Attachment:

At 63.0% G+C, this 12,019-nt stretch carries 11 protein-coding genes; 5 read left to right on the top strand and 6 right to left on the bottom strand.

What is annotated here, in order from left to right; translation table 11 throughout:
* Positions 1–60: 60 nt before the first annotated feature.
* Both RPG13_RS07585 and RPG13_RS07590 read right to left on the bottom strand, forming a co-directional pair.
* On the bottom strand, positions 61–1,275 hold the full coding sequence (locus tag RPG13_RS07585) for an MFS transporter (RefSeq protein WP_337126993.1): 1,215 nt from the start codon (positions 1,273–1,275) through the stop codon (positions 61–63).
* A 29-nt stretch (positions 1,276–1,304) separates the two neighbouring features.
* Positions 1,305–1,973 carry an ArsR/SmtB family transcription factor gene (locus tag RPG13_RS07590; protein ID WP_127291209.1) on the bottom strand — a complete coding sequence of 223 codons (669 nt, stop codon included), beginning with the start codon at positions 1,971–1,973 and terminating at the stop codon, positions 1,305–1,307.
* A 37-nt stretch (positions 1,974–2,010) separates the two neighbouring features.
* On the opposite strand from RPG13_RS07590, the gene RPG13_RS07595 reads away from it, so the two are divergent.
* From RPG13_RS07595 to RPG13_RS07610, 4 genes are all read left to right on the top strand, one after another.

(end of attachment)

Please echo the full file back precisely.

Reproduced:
At 63.0% G+C, this 12,019-nt stretch carries 11 protein-coding genes; 5 read left to right on the top strand and 6 right to left on the bottom strand.

What is annotated here, in order from left to right; translation table 11 throughout:
* Positions 1–60: 60 nt before the first annotated feature.
* Both RPG13_RS07585 and RPG13_RS07590 read right to left on the bottom strand, forming a co-directional pair.
* On the bottom strand, positions 61–1,275 hold the full coding sequence (locus tag RPG13_RS07585) for an MFS transporter (RefSeq protein WP_337126993.1): 1,215 nt from the start codon (positions 1,273–1,275) through the stop codon (positions 61–63).
* A 29-nt stretch (positions 1,276–1,304) separates the two neighbouring features.
* Positions 1,305–1,973 carry an ArsR/SmtB family transcription factor gene (locus tag RPG13_RS07590; protein ID WP_127291209.1) on the bottom strand — a complete coding sequence of 223 codons (669 nt, stop codon included), beginning with the start codon at positions 1,971–1,973 and terminating at the stop codon, positions 1,305–1,307.
* A 37-nt stretch (positions 1,974–2,010) separates the two neighbouring features.
* On the opposite strand from RPG13_RS07590, the gene RPG13_RS07595 reads away from it, so the two are divergent.
* From RPG13_RS07595 to RPG13_RS07610, 4 genes are all read left to right on the top strand, one after another.